SA remains committed to Africa Continent Free Trade Area: Davies
South Africa fully supported the Africa Continent Free Trade Area (AfCFTA) and only did not sign it last week for technical reasons because of the processes that have to be followed domestically in order for an international agreement to be signed‚ Trade and Industry Minister Rob Davies said at a media briefing on Monday.
"South Africa is very much part of this process. We are not holding back. We don’t have reservations or differences‚" the minister emphasised.
He noted that South Africa had actively participated in the preparation and negotiations of the AfCFTA‚ which was launched at an extraordinary summit of the African Union that took place in Kigali‚ Rwanda last week.
Davies said South Africa had no real problems with the content of the AfCFTA though it still had to be fleshed out with more detail.
South Africa has signed a declaration committing it to the process to establish the AfCFTA - the largest in the world incorporating 1-billion people.
The AfCFTA‚ which will remove barriers to trade such as tariffs and import duties and allow the free flow of goods and services between member states‚ is regarded as the foundation for the continent's economic development but still has to be ratified by each of the signatories. It is only due to come into force in six months’ time. Ten member countries of the African Union including Nigeria refused to sign the deal.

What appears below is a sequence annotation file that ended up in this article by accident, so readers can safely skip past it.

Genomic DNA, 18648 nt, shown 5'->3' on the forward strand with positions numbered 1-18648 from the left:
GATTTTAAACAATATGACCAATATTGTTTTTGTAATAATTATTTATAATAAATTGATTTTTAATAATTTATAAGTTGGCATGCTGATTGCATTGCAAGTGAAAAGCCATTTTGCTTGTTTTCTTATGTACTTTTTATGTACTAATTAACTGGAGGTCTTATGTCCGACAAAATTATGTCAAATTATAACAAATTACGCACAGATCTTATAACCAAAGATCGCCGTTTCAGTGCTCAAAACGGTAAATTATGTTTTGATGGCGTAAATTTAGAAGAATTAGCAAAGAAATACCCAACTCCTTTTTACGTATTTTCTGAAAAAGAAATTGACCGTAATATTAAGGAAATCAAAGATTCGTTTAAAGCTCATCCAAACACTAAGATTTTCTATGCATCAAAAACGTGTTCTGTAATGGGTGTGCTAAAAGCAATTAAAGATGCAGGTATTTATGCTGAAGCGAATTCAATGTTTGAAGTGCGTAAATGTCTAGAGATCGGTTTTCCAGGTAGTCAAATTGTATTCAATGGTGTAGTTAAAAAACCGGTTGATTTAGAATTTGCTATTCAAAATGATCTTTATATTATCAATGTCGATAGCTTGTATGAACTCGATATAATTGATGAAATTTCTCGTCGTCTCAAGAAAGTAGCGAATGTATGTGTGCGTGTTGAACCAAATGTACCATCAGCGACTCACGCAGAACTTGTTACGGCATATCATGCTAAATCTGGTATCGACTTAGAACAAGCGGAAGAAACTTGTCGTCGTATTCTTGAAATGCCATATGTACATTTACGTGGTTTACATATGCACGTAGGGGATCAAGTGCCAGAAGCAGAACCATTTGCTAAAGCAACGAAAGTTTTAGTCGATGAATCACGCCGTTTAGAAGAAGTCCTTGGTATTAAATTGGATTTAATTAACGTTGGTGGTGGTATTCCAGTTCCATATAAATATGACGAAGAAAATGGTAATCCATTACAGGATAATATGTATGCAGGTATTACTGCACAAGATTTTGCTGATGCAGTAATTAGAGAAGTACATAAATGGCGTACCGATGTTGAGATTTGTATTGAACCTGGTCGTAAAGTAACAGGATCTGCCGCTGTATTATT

"The AfCFTA is an economic imperative to address the challenge of small and fragmented markets. It is also being established at a time when the multilateral system is facing challenges‚" Davies said.
He said it was essential to create a market of sufficient size to support deep industrialisation and the diversification of the economies of African countries. The combined nominal gross domestic product of the African continent is $3.3-trillion.
In 2017 the African market was worth R23.5bn for South African exports and it imported R8.6bn from African countries which made the continent critically important‚ Davies said. A significant part of the exports consists of value-added products.
The minister stressed the need for the AfCFTA to be complemented by cooperation on industrial and infrastructure development which were key components of the development integration approach which South Africa supported and which the minister said would ensure that the continent addressed productive and supply-side constraints.